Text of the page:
Rev. Alban Butler (171173). Volume IX: September. The Lives of the Saints. 1866.
SS. Gorgonius, Dorotheus, and Companions, Martyrs
From Lact. l. de Mort. Persec. et l. 6, Instit. Euseb. l. 8.
DOROTHEUS was first chamberlain to the Emperor Dioclesian; Gorgonius and Peter were under chamberlains. They were the three principal eunuchs of the palace; had sometimes borne the weight of the most difficult affairs of state, and been the support both of the emperor and of his court. When the palace of Nicomedia was set on fire, probably by the contrivance of Galerius, who unjustly charged the Christians with it, Dorotheus, with Gorgonius, and several others under his dependence, were very cruelly tortured, and at length strangled. Peter having refused to sacrifice, was hung up naked in the air, and whipped on all parts of his body. After the executioners had torn his flesh in such a manner that the bones started out, without being able to shake his constancy, they poured salt and vinegar into his wounds; then had a gridiron brought, and a fire made, on which they broiled him as we do meat, telling him at the same time that he should continue in that condition if he would not obey; but he was resolute to the last, and died under the torture. The bodies of St. Dorotheus and his companions were cast into the sea by an order of Dioclesian, lest the Christians should worship them as gods, as Eusebius mentions, which mistake of the heathens could only arise from the veneration which Christians paid to the relics of martyrs. The martyr Gorgonius, whose name was famous at Rome, seems different from the former. The Liberian Calendar, published by Bucherius, mentions his tomb on the Lavican way, and he was honoured with an office in the sacramentary of Pope Gelasius. Sigebert in his chronicle on the year 764, Rabanus Maurus in his martyrology, and others, relate that St. Chrodegang obtained from Rome, of Pope Paul, the relics of St. Gorgonius, and enriched with that treasure his great monastery of Gorze, situated two leagues from Metz. Among the poems of Pope Damasus is an epitaph on St. Gorgonius.1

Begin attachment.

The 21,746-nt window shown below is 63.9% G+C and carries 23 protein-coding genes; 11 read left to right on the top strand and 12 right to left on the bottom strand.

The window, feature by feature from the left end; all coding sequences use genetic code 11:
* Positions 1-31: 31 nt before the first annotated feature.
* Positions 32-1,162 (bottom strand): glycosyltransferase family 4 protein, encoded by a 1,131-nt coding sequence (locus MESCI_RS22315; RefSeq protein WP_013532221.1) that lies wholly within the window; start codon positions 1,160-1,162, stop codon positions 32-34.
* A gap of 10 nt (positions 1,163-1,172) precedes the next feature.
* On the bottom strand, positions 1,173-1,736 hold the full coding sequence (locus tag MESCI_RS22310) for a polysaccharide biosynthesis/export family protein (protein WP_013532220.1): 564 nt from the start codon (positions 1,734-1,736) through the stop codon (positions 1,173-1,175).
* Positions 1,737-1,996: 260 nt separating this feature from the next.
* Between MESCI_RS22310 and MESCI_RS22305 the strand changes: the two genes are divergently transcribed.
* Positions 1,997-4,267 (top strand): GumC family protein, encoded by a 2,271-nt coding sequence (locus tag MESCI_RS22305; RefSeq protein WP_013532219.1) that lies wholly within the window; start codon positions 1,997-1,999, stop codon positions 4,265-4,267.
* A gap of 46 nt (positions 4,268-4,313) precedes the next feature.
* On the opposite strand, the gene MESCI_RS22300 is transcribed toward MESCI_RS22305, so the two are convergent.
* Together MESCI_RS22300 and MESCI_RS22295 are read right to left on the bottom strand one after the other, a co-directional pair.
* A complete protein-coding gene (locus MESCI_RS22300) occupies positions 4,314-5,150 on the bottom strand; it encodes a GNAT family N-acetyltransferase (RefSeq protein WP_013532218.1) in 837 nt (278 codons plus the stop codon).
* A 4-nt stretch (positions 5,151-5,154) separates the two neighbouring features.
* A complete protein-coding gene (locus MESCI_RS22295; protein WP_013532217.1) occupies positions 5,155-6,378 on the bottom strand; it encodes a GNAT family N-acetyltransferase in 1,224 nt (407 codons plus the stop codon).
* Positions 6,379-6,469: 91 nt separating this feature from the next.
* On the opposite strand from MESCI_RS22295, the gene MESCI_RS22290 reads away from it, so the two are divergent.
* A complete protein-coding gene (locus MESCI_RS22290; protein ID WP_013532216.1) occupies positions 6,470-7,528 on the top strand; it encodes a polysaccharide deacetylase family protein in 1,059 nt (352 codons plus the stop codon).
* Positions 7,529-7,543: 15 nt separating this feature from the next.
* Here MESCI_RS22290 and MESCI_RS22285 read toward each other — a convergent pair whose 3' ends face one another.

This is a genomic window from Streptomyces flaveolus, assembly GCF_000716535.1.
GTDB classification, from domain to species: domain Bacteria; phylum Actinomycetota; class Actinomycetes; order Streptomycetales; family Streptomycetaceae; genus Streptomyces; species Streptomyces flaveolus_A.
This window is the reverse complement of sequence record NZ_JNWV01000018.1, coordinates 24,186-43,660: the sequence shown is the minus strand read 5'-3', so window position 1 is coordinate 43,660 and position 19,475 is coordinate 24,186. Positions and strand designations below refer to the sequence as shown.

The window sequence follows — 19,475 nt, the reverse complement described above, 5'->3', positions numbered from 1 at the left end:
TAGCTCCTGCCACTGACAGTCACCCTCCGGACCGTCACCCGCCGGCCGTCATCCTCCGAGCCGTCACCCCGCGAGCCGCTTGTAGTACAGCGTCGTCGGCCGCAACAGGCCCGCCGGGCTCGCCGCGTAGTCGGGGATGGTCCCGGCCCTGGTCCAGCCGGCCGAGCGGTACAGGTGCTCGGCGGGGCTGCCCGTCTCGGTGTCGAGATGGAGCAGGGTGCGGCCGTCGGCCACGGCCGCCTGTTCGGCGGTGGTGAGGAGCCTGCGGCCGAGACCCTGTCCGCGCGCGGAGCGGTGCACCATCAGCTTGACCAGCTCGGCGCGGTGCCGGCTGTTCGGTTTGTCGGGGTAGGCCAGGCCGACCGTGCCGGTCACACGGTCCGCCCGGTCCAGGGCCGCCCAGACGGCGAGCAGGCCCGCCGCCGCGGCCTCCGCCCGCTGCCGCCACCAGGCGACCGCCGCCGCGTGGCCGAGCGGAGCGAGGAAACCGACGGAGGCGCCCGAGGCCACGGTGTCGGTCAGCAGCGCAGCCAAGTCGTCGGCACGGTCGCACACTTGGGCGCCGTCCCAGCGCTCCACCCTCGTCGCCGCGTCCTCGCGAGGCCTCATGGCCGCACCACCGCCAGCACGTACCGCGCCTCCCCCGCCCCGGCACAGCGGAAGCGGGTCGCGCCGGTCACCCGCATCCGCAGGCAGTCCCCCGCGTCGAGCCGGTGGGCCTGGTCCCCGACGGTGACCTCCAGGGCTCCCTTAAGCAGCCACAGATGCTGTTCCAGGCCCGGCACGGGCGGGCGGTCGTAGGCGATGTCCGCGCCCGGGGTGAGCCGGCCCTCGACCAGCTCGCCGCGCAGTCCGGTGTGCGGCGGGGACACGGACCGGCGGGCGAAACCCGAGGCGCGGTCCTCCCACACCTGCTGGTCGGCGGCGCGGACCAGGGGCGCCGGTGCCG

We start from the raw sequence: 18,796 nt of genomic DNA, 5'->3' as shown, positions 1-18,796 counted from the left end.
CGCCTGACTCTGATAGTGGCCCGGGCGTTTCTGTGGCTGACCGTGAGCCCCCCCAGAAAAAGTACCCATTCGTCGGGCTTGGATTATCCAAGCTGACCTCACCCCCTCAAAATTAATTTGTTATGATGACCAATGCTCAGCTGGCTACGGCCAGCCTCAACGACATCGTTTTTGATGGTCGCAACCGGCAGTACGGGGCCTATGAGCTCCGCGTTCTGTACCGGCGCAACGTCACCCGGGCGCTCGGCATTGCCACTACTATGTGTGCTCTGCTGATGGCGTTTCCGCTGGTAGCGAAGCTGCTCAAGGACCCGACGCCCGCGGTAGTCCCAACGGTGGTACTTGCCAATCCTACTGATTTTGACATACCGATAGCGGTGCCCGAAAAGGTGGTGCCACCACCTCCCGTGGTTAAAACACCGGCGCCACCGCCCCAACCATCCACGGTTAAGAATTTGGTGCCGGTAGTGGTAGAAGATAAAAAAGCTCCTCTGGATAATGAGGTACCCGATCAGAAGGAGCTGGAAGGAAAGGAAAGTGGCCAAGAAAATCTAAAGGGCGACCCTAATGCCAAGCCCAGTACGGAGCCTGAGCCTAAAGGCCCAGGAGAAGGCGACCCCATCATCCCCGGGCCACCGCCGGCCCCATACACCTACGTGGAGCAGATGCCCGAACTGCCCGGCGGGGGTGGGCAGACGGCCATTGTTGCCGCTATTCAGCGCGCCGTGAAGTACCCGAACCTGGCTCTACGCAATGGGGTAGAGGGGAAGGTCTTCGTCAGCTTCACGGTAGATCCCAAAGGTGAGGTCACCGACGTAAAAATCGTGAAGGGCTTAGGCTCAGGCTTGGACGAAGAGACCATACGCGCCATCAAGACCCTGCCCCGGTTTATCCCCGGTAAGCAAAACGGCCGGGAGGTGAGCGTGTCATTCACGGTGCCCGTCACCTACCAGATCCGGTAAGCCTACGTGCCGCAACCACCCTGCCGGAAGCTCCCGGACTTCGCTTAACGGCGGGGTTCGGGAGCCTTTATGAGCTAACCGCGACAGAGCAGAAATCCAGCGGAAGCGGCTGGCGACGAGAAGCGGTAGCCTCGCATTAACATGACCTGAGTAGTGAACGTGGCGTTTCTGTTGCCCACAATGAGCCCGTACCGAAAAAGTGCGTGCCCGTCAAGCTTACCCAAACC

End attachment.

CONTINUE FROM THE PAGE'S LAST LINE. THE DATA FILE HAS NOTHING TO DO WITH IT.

The martyrs show by example, that a true Christian is invincible in virtue and fortitude; for, as St. Gregory Nazianzen says, he looks upon misfortunes and crosses as the seeds of the most heroic virtues; therefore he exults in adversity. Torments do not discompose the serenity of his countenance; much less do they change the steadfastness of his heart. Nothing is able to pull him down; everything yields to the magnanimity and wisdom of this philosopher. If he be stripped of the goods and conveniences of life, he has wings to raise him even to heaven. He flies even to the bosom of God, who abundantly makes him amends for all, and is to him all things. He is in the world with a body as if he were a pure spirit. In the midst of passions and sufferings, he is as invincible as if he were impassible: he lets himself be vanquished in every thing except in courage; and where he submits he triumphs by humility, patience, and constancy, even in torments, and in death itself. Do we maintain this character even under the light trials we meet with?